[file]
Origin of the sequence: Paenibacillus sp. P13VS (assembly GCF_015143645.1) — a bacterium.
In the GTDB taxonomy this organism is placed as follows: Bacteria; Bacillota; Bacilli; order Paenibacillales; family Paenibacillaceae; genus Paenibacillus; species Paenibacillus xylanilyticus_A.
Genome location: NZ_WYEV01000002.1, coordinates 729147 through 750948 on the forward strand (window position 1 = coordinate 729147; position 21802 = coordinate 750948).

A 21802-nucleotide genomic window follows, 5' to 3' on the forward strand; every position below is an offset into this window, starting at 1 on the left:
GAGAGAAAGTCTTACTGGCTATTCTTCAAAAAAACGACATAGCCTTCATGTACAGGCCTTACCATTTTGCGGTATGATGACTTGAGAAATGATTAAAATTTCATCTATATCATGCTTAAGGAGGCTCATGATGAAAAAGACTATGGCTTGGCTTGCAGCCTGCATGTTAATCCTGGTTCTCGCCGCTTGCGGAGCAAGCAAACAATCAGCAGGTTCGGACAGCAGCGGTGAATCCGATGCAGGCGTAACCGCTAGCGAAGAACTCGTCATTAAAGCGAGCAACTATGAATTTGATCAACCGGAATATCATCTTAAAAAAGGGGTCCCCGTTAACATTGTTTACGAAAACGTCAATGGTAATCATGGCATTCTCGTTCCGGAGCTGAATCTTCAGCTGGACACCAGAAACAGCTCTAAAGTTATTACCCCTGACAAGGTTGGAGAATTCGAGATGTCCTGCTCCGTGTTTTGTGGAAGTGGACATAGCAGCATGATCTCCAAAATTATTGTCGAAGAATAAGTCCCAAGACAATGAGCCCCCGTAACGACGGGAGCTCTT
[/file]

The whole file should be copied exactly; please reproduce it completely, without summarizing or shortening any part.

Origin of the sequence: Paenibacillus sp. P13VS (assembly GCF_015143645.1) — a bacterium.
In the GTDB taxonomy this organism is placed as follows: Bacteria; Bacillota; Bacilli; order Paenibacillales; family Paenibacillaceae; genus Paenibacillus; species Paenibacillus xylanilyticus_A.
Genome location: NZ_WYEV01000002.1, coordinates 729147 through 750948 on the forward strand (window position 1 = coordinate 729147; position 21802 = coordinate 750948).

A 21802-nucleotide genomic window follows, 5' to 3' on the forward strand; every position below is an offset into this window, starting at 1 on the left:
GAGAGAAAGTCTTACTGGCTATTCTTCAAAAAAACGACATAGCCTTCATGTACAGGCCTTACCATTTTGCGGTATGATGACTTGAGAAATGATTAAAATTTCATCTATATCATGCTTAAGGAGGCTCATGATGAAAAAGACTATGGCTTGGCTTGCAGCCTGCATGTTAATCCTGGTTCTCGCCGCTTGCGGAGCAAGCAAACAATCAGCAGGTTCGGACAGCAGCGGTGAATCCGATGCAGGCGTAACCGCTAGCGAAGAACTCGTCATTAAAGCGAGCAACTATGAATTTGATCAACCGGAATATCATCTTAAAAAAGGGGTCCCCGTTAACATTGTTTACGAAAACGTCAATGGTAATCATGGCATTCTCGTTCCGGAGCTGAATCTTCAGCTGGACACCAGAAACAGCTCTAAAGTTATTACCCCTGACAAGGTTGGAGAATTCGAGATGTCCTGCTCCGTGTTTTGTGGAAGTGGACATAGCAGCATGATCTCCAAAATTATTGTCGAAGAATAAGTCCCAAGACAATGAGCCCCCGTAACGACGGGAGCTCTT